One of the largest drivers is social-welfare spending, which has more than doubled in the past 20 years (after adjusting for inflation). According to the Heritage Foundation, fully 62 percent of the federal budget now goes to entitlements. Jeffrey Miron, writing in National Affairs, notes that "if the $1.45 trillion in direct [federal] anti-poverty spending in 2007 had been simply divided up among the poorest 20 percent of the population, it would have provided an annual guaranteed income that year of more than $62,000 per household." Unfortunately, "much of the redistribution goes to middle-class families," while more is siphoned off to pay for the operation of the various programs aimed at fighting poverty.

Those programs are the result of Lyndon Johnson's famous War on Poverty – an enterprise that has cost upwards of $16 trillion to date, with no end in sight. Johnson's 1964 State of the Union address announced the commencement of hostilities against poverty with martial rhetoric. He declared "unconditional war"; warned that "no single weapon or strategy will suffice"; asserted that the "attack, to be successful," would have to be waged "in the field, in every private home, in every public office, from the courthouse to the White House. . . "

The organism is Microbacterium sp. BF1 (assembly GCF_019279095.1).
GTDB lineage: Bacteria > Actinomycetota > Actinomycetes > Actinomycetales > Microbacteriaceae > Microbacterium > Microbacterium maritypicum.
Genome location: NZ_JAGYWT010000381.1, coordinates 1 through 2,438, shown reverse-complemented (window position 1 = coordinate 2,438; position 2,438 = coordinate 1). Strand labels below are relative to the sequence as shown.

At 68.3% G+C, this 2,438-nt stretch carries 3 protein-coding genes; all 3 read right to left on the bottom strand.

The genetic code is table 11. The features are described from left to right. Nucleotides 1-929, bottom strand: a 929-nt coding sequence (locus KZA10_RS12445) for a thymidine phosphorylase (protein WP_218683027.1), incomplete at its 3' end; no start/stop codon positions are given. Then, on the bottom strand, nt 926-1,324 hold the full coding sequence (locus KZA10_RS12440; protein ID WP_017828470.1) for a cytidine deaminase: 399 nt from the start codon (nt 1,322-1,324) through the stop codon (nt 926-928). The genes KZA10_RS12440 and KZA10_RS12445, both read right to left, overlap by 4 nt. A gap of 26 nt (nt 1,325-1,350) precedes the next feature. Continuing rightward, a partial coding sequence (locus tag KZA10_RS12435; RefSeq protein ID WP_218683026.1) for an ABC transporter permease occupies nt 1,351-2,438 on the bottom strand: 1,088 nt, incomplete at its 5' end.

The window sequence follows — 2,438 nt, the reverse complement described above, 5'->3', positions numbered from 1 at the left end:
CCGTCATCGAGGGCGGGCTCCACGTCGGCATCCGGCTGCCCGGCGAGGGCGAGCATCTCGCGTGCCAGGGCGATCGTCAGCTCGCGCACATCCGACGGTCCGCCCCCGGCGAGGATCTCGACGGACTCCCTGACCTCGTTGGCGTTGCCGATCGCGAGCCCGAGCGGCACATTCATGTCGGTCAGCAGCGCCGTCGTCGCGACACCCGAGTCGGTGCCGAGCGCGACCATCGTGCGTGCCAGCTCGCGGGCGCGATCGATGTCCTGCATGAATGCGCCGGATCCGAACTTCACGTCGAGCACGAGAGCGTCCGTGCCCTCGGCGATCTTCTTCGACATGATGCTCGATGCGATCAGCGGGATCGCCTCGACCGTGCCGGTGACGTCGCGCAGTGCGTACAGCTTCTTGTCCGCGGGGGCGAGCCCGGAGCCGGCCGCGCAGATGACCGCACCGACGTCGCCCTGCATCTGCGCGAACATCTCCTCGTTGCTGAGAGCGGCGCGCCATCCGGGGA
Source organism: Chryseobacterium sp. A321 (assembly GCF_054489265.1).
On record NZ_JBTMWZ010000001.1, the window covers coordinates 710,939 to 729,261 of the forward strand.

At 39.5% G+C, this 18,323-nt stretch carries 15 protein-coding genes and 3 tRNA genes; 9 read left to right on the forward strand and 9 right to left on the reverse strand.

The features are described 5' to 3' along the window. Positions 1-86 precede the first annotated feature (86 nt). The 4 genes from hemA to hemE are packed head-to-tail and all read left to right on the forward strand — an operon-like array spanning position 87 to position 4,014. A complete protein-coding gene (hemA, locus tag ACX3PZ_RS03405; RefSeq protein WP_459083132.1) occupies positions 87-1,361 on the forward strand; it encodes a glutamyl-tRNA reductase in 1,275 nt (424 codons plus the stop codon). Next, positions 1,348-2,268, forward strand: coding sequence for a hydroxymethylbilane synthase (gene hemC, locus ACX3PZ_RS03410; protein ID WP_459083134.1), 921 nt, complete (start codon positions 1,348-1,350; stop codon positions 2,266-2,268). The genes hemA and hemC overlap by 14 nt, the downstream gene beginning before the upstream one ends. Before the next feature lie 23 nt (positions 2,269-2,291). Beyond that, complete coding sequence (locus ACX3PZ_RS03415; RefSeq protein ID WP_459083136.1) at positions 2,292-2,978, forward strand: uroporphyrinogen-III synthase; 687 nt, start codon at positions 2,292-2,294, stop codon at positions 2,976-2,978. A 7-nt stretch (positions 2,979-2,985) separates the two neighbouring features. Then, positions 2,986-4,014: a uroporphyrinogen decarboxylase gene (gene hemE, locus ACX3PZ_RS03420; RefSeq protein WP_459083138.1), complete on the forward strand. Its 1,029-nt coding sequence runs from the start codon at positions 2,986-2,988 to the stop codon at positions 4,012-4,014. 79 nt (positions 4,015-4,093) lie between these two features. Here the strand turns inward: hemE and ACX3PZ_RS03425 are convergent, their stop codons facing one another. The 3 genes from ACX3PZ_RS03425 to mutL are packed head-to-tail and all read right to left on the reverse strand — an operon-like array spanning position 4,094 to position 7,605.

In other words, full national mobilization was needed to meet an urgent crisis. But as Robert Higgs has explained at length in his excellent "Crisis and Leviathan," government uses crises to amass power and resources beyond what is necessary – and then retains much of those powers and resources long after each crisis has subsided. The result is what Higgs and others have described as a one-way ratchet of government expansion.

A look at WWII illustrates his point nicely. In 1940, federal outlays totaled less than (brace yourself) $10 billion. By 1945 they had soared to nearly 10 times that level. After WWII they fell again – but not to anywhere close to pre-war levels. In 1948 they were still three times as high as they had been only eight years before.

So it has been with the War on Poverty as well: Programs have proliferated and grown to the point that now, counting only programs that are means-tested, there are now 126 federal anti-poverty programs that cost, in 2012, nearly $670 billion.